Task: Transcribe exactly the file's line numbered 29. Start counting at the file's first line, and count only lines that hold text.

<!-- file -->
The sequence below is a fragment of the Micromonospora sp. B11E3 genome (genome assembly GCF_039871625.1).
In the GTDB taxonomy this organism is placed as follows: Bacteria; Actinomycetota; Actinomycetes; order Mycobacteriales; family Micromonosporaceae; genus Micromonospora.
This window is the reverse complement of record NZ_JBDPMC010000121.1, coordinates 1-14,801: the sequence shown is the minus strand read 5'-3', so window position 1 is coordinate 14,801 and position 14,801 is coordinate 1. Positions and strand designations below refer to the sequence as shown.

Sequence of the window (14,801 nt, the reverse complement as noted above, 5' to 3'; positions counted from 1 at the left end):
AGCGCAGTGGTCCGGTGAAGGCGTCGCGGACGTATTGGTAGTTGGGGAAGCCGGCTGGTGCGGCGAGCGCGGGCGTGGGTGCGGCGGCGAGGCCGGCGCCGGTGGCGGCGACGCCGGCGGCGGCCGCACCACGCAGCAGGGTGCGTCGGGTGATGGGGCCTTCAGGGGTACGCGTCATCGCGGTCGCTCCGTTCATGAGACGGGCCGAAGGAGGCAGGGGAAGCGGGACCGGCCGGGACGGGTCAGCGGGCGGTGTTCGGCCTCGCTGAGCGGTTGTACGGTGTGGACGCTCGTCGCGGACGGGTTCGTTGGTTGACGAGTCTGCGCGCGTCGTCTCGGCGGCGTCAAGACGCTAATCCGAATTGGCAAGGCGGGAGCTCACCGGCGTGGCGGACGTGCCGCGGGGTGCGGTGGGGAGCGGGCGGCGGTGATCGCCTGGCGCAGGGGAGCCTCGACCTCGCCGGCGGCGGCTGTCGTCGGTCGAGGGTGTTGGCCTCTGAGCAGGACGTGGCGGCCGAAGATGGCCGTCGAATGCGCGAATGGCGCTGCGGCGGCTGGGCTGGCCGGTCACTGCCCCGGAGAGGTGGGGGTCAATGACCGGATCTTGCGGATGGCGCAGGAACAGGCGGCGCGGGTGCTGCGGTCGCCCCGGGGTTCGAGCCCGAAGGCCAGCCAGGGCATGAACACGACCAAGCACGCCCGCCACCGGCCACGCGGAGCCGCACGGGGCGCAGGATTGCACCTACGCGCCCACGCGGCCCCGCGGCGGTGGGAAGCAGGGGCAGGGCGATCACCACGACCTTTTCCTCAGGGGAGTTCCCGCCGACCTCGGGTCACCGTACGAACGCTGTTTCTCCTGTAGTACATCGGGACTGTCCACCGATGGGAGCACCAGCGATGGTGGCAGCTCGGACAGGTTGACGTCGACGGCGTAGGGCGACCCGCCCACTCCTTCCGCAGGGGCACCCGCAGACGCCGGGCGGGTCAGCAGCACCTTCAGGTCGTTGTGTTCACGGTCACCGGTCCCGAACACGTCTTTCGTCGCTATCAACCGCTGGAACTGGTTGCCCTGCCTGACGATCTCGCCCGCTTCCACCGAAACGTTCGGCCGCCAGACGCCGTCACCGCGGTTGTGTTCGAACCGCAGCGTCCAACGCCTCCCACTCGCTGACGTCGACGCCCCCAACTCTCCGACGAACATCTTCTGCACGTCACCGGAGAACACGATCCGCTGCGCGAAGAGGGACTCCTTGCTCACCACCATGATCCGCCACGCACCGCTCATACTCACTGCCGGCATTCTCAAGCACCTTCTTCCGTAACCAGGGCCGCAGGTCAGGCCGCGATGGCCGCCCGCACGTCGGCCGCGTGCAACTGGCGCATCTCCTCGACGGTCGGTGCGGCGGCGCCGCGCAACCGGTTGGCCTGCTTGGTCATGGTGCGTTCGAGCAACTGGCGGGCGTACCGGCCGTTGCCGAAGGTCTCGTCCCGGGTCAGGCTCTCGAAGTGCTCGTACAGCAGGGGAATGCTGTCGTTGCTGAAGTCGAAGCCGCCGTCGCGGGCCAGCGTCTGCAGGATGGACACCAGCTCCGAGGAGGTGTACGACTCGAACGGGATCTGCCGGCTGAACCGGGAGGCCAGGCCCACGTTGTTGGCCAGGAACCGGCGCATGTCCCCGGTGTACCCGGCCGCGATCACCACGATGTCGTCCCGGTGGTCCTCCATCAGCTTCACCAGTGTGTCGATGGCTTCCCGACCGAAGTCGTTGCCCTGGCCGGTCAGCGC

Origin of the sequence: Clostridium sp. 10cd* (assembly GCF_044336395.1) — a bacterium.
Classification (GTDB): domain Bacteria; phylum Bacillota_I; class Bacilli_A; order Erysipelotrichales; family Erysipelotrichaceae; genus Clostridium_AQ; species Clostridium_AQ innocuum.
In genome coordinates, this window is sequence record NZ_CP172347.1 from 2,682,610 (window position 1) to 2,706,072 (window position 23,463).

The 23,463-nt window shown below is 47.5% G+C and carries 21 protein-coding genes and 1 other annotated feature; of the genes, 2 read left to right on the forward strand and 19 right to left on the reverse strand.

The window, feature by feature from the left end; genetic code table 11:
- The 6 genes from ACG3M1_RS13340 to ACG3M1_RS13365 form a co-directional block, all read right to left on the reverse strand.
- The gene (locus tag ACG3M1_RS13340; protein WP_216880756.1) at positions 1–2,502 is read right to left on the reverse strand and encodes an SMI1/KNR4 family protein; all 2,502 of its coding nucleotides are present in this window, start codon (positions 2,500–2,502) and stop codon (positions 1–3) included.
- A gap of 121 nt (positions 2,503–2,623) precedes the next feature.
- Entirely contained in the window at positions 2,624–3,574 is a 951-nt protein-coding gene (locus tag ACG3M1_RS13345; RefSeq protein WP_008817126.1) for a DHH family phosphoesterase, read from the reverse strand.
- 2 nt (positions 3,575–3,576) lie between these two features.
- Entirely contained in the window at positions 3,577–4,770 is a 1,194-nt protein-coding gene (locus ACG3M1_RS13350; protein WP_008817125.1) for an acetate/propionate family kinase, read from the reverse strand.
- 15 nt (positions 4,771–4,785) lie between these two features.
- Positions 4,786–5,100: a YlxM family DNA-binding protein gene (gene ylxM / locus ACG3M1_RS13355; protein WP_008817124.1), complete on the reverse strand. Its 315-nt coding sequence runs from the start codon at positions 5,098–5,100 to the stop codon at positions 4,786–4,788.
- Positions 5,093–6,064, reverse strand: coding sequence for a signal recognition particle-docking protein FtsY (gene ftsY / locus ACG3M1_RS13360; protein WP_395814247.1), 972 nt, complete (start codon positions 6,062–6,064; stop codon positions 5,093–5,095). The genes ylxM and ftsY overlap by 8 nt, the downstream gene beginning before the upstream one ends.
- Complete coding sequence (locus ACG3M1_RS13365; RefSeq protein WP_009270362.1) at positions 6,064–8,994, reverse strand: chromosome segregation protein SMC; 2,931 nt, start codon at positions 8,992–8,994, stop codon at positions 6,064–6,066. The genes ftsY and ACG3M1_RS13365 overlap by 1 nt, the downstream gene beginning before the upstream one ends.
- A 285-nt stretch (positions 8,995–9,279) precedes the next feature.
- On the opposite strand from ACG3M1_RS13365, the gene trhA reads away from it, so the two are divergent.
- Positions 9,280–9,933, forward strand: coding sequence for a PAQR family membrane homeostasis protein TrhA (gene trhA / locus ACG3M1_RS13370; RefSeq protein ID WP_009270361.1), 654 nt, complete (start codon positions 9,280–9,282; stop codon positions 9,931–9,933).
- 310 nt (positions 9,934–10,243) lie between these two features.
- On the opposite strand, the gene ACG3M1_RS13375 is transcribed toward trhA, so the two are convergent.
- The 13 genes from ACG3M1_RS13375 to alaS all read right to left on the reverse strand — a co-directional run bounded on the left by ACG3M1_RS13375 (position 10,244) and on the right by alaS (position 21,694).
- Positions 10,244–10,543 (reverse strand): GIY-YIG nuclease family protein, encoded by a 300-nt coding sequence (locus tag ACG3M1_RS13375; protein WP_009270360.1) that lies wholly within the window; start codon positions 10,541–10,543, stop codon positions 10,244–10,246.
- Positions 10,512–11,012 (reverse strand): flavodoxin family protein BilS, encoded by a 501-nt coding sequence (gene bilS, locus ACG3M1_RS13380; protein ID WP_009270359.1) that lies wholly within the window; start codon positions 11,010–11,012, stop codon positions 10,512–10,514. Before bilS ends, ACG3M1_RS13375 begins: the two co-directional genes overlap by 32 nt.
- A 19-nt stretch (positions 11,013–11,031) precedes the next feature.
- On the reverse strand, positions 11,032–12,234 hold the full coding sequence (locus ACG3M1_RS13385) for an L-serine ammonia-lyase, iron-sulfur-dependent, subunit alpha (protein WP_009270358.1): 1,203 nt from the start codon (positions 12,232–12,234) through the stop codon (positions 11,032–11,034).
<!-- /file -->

- A 19-nt stretch (positions 11,013–11,031) precedes the next feature.